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Local & State

Election Day upshot: Incumbents have support, sales tax doesn't
Local voters send message through ballots
 
Published Thursday, November 7, 2019 9:50 pm
by Herbert L. White | The Charlotte Post

STOCK PHOTO
Charlotte voters returned incumbent representatives to city council while sending a sales tax referendum to defeat.

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Charlotte voters like their city council incumbents enough to give them two more years. Another sales tax, though, was way less popular.


Those are the takeaways from Tuesday’s municipal election, in which Democrats swept to victory in mayoral and council races as well as a sales tax referendum to fund the arts, parks and teachers.

Here’s the message voters sent through their ballots:

• Bundling doesn’t always work. Voters rejected a referendum that would fund teacher stipends, Mecklenburg parks and the Arts & Science Council through a quarter-cent sales tax. It was the second time in five years such an initiative was sent to defeat.

Supporters took the loss not as rejection of arts, which was the focus of opponents, but the presentation as an arts-heavy referendum. Voters shot down the initiative by 57.5% to 42.5%.

“While we are clearly disappointed by the outcome of the referendum … one thing was made clear in conversations with those who were voting against the tax increase: it wasn’t a negative reflection on the importance of the arts,” Mint Museum President and CEO Todd Herman emailed supporters. “They appreciate and value the arts, and many have enjoyed our programs. The support is there, we need to work out the right funding model. This, too, is an important building block as we create a strategy that allows us to reach our goals for increasing equity, inclusion, and quality of life for Charlotte.”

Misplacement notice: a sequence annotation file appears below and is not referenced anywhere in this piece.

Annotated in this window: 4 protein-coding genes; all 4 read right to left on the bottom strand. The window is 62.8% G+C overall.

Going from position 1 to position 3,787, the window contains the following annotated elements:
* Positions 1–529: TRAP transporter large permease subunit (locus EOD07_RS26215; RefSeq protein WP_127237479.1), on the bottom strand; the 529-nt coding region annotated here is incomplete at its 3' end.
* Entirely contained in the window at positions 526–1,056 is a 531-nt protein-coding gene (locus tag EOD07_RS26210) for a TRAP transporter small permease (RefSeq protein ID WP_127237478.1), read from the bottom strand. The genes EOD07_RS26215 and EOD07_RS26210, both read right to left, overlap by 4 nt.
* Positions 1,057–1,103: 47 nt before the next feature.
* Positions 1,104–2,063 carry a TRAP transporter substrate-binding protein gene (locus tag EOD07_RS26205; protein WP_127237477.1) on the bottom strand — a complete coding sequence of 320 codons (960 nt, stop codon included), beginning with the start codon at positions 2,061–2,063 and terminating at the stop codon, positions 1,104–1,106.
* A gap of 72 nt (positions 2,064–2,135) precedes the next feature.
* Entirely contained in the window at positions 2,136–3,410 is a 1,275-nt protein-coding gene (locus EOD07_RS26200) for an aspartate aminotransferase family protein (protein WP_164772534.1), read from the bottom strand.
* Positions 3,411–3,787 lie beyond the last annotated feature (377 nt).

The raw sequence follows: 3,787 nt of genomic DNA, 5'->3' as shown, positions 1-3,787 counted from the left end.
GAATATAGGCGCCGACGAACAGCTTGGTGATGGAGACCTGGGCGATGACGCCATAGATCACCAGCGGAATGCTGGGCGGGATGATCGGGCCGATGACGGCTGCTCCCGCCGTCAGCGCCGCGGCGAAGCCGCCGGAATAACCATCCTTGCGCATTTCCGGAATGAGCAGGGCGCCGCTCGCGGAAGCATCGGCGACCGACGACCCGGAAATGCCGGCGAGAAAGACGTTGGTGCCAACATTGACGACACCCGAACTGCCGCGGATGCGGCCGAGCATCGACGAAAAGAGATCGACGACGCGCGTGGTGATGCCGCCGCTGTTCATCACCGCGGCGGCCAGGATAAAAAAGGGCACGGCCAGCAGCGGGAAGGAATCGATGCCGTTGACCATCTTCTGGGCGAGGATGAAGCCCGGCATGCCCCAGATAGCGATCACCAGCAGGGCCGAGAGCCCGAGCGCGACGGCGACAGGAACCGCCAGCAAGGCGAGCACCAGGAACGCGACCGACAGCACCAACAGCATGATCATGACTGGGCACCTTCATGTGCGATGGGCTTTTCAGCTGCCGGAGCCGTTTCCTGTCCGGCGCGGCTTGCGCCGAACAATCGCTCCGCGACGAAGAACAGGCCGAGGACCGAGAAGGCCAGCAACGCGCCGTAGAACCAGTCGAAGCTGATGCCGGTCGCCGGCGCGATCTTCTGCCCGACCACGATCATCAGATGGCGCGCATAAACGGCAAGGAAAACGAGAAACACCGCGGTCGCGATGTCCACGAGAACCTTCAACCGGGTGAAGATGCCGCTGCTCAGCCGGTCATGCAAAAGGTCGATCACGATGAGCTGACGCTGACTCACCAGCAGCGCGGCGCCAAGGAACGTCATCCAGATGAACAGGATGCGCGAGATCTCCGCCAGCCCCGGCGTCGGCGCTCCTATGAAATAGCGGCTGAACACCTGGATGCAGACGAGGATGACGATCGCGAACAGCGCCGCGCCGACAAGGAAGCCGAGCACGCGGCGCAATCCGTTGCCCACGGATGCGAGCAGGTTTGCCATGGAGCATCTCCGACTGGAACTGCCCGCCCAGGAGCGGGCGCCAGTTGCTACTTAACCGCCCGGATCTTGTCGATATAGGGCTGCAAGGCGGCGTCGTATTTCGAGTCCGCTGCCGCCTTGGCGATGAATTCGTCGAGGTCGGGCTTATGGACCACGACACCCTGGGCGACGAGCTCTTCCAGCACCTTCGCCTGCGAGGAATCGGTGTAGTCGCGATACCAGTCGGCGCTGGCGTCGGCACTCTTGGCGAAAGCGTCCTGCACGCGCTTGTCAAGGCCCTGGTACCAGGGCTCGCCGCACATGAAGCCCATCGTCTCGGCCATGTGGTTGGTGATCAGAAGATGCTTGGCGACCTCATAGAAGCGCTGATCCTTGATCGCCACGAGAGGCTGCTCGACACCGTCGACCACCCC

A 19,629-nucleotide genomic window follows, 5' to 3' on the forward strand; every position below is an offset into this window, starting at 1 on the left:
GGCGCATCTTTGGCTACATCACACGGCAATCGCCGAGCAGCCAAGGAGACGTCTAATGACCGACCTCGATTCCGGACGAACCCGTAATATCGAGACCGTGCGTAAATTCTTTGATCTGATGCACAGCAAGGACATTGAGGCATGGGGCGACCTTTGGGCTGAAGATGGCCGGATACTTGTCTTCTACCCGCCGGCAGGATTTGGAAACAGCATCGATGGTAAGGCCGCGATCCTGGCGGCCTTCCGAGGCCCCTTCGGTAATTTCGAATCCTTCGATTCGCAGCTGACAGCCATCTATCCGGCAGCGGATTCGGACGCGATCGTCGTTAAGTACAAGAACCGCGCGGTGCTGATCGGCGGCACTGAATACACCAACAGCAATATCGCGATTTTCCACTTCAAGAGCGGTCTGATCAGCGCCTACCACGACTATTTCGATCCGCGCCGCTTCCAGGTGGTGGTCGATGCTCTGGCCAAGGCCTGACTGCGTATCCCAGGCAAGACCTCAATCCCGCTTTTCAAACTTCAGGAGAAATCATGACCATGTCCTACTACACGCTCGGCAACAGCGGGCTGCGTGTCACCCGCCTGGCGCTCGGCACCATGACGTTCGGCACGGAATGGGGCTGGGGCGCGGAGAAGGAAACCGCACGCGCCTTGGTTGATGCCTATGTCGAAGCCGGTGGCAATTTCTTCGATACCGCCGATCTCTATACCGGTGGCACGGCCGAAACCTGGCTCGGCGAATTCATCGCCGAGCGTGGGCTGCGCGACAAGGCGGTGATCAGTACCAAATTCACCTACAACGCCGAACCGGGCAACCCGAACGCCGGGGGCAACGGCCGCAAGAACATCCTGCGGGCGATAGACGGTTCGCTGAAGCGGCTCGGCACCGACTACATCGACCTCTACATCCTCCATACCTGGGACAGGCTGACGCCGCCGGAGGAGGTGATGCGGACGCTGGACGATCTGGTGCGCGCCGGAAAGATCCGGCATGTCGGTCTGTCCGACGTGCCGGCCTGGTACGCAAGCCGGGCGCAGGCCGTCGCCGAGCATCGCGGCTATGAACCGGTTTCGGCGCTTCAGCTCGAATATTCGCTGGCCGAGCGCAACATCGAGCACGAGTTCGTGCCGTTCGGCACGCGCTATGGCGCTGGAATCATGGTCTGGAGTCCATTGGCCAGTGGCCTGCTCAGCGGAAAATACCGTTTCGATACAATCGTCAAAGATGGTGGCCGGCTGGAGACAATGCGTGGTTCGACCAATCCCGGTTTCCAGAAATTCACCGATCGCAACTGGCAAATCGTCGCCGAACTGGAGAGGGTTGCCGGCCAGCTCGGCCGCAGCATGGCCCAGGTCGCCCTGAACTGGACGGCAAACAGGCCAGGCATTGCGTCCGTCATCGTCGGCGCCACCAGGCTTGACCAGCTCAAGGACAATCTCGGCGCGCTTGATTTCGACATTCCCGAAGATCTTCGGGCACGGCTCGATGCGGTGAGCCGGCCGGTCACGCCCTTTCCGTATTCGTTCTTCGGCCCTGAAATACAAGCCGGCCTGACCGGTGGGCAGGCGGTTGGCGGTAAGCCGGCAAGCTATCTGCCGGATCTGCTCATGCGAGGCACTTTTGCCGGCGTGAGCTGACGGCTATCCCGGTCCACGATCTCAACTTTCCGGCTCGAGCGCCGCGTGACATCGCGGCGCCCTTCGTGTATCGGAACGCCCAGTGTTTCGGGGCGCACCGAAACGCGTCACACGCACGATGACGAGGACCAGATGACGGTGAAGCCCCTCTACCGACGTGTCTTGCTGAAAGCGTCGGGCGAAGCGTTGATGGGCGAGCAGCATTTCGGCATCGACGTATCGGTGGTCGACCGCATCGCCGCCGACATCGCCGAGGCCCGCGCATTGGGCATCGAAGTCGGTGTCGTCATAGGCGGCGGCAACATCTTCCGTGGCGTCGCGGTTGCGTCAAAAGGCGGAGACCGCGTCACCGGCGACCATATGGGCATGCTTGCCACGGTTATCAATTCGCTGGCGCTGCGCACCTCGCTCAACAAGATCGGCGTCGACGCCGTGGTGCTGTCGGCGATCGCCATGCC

• Mayor Vi Lyles is unbeatable.


The incumbent Democrat earned her second term with nearly 78% of the vote. Lyles, who is Charlotte’s first black woman mayor, wasn’t penalized for her role in leading City Council’s vote to host the Republican National Convention. Her popularity in a Democratic-leaning city was unwavering in the party primary and certainly in the general election against opposition that was primarily unknown to voters.

• Council remains firmly in Democratic hands. Mayor Pro Tem Julie Eiselt, Braxton Winston, James Mitchell and Dimple Ajmera swept the four at-large seats with at least 20% of the vote. The lone Republican, Joshua Richardson, managed 11.5%. Malcolm Graham, a former District 4 representative, and newcomer Renee Perkins Johnson easily won races in districts 2 and 4. The lone Republican on the 11-person council is District 6 incumbent Tariq Scott Bokhari, who beat Gina Navarrete 58.9%-41.1%.

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